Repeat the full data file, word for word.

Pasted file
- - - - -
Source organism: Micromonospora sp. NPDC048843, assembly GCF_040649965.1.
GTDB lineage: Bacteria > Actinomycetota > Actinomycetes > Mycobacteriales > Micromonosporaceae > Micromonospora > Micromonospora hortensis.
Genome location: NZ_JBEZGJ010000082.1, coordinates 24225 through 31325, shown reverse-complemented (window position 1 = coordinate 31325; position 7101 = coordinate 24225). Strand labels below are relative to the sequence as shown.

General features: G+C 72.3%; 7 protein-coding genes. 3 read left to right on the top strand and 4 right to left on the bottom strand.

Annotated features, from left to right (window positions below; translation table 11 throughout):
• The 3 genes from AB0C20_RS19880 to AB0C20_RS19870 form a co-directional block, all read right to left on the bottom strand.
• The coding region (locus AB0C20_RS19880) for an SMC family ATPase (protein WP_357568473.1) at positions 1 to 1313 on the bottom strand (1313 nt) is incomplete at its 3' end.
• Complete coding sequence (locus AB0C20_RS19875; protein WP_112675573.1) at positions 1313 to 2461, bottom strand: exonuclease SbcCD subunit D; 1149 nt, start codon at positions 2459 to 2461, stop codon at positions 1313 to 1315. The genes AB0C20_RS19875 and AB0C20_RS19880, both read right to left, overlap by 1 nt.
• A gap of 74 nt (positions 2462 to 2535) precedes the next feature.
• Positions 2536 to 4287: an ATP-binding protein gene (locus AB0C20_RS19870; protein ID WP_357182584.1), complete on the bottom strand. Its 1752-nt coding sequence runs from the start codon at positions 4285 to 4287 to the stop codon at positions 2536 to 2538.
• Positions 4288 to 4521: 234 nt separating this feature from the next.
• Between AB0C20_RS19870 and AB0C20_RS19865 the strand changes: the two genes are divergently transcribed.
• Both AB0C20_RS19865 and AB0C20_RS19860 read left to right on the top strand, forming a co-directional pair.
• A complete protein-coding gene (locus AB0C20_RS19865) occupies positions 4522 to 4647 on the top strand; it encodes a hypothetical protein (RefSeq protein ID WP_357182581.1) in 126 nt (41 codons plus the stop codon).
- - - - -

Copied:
Source organism: Micromonospora sp. NPDC048843, assembly GCF_040649965.1.
GTDB lineage: Bacteria > Actinomycetota > Actinomycetes > Mycobacteriales > Micromonosporaceae > Micromonospora > Micromonospora hortensis.
Genome location: NZ_JBEZGJ010000082.1, coordinates 24225 through 31325, shown reverse-complemented (window position 1 = coordinate 31325; position 7101 = coordinate 24225). Strand labels below are relative to the sequence as shown.

General features: G+C 72.3%; 7 protein-coding genes. 3 read left to right on the top strand and 4 right to left on the bottom strand.

Annotated features, from left to right (window positions below; translation table 11 throughout):
• The 3 genes from AB0C20_RS19880 to AB0C20_RS19870 form a co-directional block, all read right to left on the bottom strand.
• The coding region (locus AB0C20_RS19880) for an SMC family ATPase (protein WP_357568473.1) at positions 1 to 1313 on the bottom strand (1313 nt) is incomplete at its 3' end.
• Complete coding sequence (locus AB0C20_RS19875; protein WP_112675573.1) at positions 1313 to 2461, bottom strand: exonuclease SbcCD subunit D; 1149 nt, start codon at positions 2459 to 2461, stop codon at positions 1313 to 1315. The genes AB0C20_RS19875 and AB0C20_RS19880, both read right to left, overlap by 1 nt.
• A gap of 74 nt (positions 2462 to 2535) precedes the next feature.
• Positions 2536 to 4287: an ATP-binding protein gene (locus AB0C20_RS19870; protein ID WP_357182584.1), complete on the bottom strand. Its 1752-nt coding sequence runs from the start codon at positions 4285 to 4287 to the stop codon at positions 2536 to 2538.
• Positions 4288 to 4521: 234 nt separating this feature from the next.
• Between AB0C20_RS19870 and AB0C20_RS19865 the strand changes: the two genes are divergently transcribed.
• Both AB0C20_RS19865 and AB0C20_RS19860 read left to right on the top strand, forming a co-directional pair.
• A complete protein-coding gene (locus AB0C20_RS19865) occupies positions 4522 to 4647 on the top strand; it encodes a hypothetical protein (RefSeq protein ID WP_357182581.1) in 126 nt (41 codons plus the stop codon).